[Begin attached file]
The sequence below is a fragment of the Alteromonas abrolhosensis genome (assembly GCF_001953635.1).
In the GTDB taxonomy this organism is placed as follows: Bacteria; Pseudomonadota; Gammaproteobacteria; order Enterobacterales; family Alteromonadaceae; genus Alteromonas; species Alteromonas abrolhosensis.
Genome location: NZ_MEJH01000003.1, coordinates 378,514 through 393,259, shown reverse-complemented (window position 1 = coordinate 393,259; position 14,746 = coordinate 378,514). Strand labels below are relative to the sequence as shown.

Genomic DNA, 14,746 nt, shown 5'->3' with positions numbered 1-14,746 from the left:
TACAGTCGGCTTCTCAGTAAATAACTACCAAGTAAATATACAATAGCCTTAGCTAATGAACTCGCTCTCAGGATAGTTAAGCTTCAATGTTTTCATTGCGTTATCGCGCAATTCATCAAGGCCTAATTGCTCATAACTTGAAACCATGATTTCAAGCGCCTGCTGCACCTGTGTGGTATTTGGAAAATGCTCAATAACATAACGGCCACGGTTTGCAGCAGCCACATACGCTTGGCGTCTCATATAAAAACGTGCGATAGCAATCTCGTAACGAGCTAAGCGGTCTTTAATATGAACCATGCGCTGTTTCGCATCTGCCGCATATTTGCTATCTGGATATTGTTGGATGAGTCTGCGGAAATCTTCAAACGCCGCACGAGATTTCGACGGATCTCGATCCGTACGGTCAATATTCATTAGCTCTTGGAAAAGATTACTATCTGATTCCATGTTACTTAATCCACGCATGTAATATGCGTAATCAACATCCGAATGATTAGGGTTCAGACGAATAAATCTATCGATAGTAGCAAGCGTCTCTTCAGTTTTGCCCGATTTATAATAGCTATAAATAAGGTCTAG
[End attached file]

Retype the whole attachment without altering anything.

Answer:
The sequence below is a fragment of the Alteromonas abrolhosensis genome (assembly GCF_001953635.1).
In the GTDB taxonomy this organism is placed as follows: Bacteria; Pseudomonadota; Gammaproteobacteria; order Enterobacterales; family Alteromonadaceae; genus Alteromonas; species Alteromonas abrolhosensis.
Genome location: NZ_MEJH01000003.1, coordinates 378,514 through 393,259, shown reverse-complemented (window position 1 = coordinate 393,259; position 14,746 = coordinate 378,514). Strand labels below are relative to the sequence as shown.

Genomic DNA, 14,746 nt, shown 5'->3' with positions numbered 1-14,746 from the left:
TACAGTCGGCTTCTCAGTAAATAACTACCAAGTAAATATACAATAGCCTTAGCTAATGAACTCGCTCTCAGGATAGTTAAGCTTCAATGTTTTCATTGCGTTATCGCGCAATTCATCAAGGCCTAATTGCTCATAACTTGAAACCATGATTTCAAGCGCCTGCTGCACCTGTGTGGTATTTGGAAAATGCTCAATAACATAACGGCCACGGTTTGCAGCAGCCACATACGCTTGGCGTCTCATATAAAAACGTGCGATAGCAATCTCGTAACGAGCTAAGCGGTCTTTAATATGAACCATGCGCTGTTTCGCATCTGCCGCATATTTGCTATCTGGATATTGTTGGATGAGTCTGCGGAAATCTTCAAACGCCGCACGAGATTTCGACGGATCTCGATCCGTACGGTCAATATTCATTAGCTCTTGGAAAAGATTACTATCTGATTCCATGTTACTTAATCCACGCATGTAATATGCGTAATCAACATCCGAATGATTAGGGTTCAGACGAATAAATCTATCGATAGTAGCAAGCGTCTCTTCAGTTTTGCCCGATTTATAATAGCTATAAATAAGGTCTAG